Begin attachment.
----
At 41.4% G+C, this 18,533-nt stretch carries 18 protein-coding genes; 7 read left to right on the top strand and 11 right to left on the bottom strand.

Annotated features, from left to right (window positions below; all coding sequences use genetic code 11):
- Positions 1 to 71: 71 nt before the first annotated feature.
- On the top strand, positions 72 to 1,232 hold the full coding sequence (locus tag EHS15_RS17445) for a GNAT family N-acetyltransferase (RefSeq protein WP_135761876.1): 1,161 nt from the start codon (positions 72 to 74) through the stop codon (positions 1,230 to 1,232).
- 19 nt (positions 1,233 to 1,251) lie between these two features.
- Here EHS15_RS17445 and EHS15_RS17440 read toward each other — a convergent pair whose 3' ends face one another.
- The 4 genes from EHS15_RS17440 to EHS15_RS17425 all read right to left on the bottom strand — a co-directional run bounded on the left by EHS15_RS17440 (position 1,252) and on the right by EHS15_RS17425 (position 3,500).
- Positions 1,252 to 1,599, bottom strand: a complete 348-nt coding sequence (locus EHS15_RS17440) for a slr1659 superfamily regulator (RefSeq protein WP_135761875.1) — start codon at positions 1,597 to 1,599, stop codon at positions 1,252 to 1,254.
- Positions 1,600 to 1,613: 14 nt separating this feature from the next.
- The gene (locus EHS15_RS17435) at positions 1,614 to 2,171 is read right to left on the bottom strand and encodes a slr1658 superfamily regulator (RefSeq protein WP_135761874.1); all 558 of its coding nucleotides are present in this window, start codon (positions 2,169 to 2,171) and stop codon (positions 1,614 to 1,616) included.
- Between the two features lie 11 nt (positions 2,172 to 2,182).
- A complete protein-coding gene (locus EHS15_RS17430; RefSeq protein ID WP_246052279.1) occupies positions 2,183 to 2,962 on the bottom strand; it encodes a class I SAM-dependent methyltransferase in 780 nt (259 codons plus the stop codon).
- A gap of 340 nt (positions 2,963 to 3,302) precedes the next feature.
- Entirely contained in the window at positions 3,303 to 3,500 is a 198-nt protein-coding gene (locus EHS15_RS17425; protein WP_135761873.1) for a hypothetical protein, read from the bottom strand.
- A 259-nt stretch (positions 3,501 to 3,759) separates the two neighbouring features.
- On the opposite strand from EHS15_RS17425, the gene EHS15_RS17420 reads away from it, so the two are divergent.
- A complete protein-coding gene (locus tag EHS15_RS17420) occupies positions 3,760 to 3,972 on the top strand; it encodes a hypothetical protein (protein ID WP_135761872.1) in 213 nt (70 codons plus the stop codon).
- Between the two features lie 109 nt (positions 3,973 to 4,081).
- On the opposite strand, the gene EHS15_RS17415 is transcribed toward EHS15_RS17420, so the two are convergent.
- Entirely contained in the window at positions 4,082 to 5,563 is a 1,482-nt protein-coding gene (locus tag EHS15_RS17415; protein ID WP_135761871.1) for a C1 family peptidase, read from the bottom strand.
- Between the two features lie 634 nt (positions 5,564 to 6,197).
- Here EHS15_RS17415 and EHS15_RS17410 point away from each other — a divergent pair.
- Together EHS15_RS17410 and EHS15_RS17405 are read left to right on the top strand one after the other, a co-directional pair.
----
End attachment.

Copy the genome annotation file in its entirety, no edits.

At 41.4% G+C, this 18,533-nt stretch carries 18 protein-coding genes; 7 read left to right on the top strand and 11 right to left on the bottom strand.

Annotated features, from left to right (window positions below; all coding sequences use genetic code 11):
- Positions 1 to 71: 71 nt before the first annotated feature.
- On the top strand, positions 72 to 1,232 hold the full coding sequence (locus tag EHS15_RS17445) for a GNAT family N-acetyltransferase (RefSeq protein WP_135761876.1): 1,161 nt from the start codon (positions 72 to 74) through the stop codon (positions 1,230 to 1,232).
- 19 nt (positions 1,233 to 1,251) lie between these two features.
- Here EHS15_RS17445 and EHS15_RS17440 read toward each other — a convergent pair whose 3' ends face one another.
- The 4 genes from EHS15_RS17440 to EHS15_RS17425 all read right to left on the bottom strand — a co-directional run bounded on the left by EHS15_RS17440 (position 1,252) and on the right by EHS15_RS17425 (position 3,500).
- Positions 1,252 to 1,599, bottom strand: a complete 348-nt coding sequence (locus EHS15_RS17440) for a slr1659 superfamily regulator (RefSeq protein WP_135761875.1) — start codon at positions 1,597 to 1,599, stop codon at positions 1,252 to 1,254.
- Positions 1,600 to 1,613: 14 nt separating this feature from the next.
- The gene (locus EHS15_RS17435) at positions 1,614 to 2,171 is read right to left on the bottom strand and encodes a slr1658 superfamily regulator (RefSeq protein WP_135761874.1); all 558 of its coding nucleotides are present in this window, start codon (positions 2,169 to 2,171) and stop codon (positions 1,614 to 1,616) included.
- Between the two features lie 11 nt (positions 2,172 to 2,182).
- A complete protein-coding gene (locus EHS15_RS17430; RefSeq protein ID WP_246052279.1) occupies positions 2,183 to 2,962 on the bottom strand; it encodes a class I SAM-dependent methyltransferase in 780 nt (259 codons plus the stop codon).
- A gap of 340 nt (positions 2,963 to 3,302) precedes the next feature.
- Entirely contained in the window at positions 3,303 to 3,500 is a 198-nt protein-coding gene (locus EHS15_RS17425; protein WP_135761873.1) for a hypothetical protein, read from the bottom strand.
- A 259-nt stretch (positions 3,501 to 3,759) separates the two neighbouring features.
- On the opposite strand from EHS15_RS17425, the gene EHS15_RS17420 reads away from it, so the two are divergent.
- A complete protein-coding gene (locus tag EHS15_RS17420) occupies positions 3,760 to 3,972 on the top strand; it encodes a hypothetical protein (protein ID WP_135761872.1) in 213 nt (70 codons plus the stop codon).
- Between the two features lie 109 nt (positions 3,973 to 4,081).
- On the opposite strand, the gene EHS15_RS17415 is transcribed toward EHS15_RS17420, so the two are convergent.
- Entirely contained in the window at positions 4,082 to 5,563 is a 1,482-nt protein-coding gene (locus tag EHS15_RS17415; protein ID WP_135761871.1) for a C1 family peptidase, read from the bottom strand.
- Between the two features lie 634 nt (positions 5,564 to 6,197).
- Here EHS15_RS17415 and EHS15_RS17410 point away from each other — a divergent pair.
- Together EHS15_RS17410 and EHS15_RS17405 are read left to right on the top strand one after the other, a co-directional pair.